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عنوان مقاله [English]
نویسنده [English]چکیده [English]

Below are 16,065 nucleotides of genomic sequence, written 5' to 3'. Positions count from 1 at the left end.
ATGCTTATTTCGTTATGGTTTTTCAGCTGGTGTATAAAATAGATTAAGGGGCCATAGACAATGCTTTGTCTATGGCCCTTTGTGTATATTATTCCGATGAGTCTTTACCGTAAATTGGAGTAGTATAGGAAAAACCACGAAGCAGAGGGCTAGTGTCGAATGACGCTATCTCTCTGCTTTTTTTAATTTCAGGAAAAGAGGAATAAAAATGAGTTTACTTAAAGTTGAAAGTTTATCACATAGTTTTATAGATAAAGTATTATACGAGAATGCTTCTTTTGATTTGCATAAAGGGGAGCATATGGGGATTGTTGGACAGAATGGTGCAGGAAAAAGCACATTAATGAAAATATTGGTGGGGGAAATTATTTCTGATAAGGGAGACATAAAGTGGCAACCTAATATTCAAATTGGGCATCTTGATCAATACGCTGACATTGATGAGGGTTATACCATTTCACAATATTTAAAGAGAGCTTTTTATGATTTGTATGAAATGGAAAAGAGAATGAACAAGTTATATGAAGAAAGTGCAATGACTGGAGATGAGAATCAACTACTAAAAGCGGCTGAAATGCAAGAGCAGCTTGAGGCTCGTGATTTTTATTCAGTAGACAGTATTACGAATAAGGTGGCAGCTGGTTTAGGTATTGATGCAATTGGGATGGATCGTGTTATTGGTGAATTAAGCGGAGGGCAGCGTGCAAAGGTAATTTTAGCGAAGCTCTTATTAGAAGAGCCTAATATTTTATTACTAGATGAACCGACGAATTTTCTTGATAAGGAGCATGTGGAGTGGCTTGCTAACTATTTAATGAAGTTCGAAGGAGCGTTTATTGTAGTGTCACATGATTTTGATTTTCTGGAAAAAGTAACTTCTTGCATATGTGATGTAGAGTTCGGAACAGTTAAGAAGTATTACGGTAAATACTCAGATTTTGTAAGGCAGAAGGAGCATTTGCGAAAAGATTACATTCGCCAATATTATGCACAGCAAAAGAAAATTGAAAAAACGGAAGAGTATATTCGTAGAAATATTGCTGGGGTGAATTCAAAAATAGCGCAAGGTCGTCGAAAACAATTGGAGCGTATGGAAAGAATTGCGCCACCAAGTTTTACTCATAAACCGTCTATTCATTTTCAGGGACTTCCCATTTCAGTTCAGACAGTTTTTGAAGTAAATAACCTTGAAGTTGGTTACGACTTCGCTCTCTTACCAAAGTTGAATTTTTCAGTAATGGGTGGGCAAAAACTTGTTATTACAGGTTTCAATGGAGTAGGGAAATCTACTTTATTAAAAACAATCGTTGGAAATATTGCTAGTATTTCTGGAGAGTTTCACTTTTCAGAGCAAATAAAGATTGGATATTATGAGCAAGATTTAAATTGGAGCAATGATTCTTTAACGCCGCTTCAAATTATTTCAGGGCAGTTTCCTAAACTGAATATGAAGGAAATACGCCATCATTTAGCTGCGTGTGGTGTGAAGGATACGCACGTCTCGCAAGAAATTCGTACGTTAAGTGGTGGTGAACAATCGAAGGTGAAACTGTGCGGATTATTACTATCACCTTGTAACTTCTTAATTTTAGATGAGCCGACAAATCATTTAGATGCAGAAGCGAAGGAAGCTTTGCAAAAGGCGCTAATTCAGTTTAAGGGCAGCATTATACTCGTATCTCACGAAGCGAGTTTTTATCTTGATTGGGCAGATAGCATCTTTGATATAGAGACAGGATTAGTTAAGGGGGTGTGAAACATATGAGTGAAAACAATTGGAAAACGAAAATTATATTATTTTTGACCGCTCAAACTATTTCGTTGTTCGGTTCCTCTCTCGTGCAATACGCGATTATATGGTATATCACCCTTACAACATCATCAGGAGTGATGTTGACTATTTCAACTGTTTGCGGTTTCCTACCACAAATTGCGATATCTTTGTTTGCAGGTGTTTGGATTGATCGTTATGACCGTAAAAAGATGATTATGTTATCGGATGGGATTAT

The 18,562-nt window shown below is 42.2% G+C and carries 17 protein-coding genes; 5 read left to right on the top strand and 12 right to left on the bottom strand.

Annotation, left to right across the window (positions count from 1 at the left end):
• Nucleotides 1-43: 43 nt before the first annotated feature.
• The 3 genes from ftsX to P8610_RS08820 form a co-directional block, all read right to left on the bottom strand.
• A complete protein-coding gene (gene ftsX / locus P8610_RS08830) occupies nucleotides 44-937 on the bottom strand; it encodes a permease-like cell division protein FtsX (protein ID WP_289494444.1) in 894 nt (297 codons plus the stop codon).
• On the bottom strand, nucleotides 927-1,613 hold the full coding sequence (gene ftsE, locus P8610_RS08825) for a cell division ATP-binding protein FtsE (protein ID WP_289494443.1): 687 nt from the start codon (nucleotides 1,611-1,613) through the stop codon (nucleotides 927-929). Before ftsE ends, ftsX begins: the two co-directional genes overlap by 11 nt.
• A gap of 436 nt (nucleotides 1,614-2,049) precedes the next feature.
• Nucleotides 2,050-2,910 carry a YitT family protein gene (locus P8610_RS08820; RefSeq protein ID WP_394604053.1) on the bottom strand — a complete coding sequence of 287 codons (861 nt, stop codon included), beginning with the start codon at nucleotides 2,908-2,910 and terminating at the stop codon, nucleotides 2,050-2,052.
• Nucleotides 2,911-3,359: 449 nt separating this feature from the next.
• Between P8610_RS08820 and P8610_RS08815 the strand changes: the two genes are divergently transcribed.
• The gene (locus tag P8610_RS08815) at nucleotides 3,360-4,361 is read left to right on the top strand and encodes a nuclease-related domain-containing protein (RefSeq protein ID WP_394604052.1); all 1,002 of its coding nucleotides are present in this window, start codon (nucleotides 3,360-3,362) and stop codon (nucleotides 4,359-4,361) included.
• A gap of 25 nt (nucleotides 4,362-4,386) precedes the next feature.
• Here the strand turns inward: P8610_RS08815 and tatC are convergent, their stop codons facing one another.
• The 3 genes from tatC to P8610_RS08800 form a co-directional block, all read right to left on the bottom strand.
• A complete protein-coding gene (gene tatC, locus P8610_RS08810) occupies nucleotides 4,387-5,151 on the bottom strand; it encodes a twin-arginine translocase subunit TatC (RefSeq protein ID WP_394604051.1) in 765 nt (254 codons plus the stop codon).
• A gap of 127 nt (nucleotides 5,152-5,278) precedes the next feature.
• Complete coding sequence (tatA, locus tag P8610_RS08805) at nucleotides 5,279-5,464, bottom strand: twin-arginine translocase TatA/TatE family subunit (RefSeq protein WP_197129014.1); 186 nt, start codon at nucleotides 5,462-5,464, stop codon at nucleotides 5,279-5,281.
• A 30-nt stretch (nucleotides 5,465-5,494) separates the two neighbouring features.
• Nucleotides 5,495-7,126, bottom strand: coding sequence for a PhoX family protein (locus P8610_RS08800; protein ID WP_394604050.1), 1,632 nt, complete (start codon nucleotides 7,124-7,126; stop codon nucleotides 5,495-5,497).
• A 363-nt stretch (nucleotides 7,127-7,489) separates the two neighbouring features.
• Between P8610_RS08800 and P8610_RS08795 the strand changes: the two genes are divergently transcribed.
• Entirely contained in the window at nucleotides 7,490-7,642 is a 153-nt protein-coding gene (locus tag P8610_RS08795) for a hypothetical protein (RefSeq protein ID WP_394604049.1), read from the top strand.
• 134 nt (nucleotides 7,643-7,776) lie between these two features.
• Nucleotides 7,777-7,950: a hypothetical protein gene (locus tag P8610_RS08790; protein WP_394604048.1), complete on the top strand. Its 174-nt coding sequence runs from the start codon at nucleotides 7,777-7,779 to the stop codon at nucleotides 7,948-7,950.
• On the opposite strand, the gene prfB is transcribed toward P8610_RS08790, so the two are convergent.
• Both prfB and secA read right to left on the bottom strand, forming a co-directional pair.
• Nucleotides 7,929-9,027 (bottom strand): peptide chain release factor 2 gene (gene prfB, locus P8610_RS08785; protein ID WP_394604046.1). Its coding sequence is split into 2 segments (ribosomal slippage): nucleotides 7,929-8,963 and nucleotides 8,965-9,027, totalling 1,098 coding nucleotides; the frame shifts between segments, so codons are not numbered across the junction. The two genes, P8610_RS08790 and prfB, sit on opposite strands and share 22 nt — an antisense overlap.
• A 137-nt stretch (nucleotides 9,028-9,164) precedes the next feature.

As of early 2017, ISIL controlled approximately 45,377 square kilometers of territory in Iraq and Syria and 7,323 square kilometers of territory elsewhere, for a total of 52,700 square kilometers. This represents a substantial decline from the group's territorial peak in late 2014, when it controlled over 100,000 square kilometers of territory in total. ISIS's territory has declined substantially in almost every country since 2014, a result of the group's unpopularity and the military action taken against it. It threatened both Baghdad and Irbil in Iraq while consolidating control over more of eastern Syria and taking its fight toward Aleppo The root cause of this region-wide crisis is the failure of state authorities to be able to control their borders and their territories, to provide services to their populations and, ultimately, to forge a common political identity that could be the basis of political community. In the absence of central government control, local forces emerge, based on sectarian, ethnic, tribal and regional identities, to fill the gap. It has become largely self-funding, earning revenue from banditry, protection rackets, control of trade routes and taking over lucrative assets like oil refineries and gas stations. It recruits broadly, in the Middle East and North Africa and globally, its very success spurring jihadists and sympathizers to join it. It is extremely well organized and disciplined.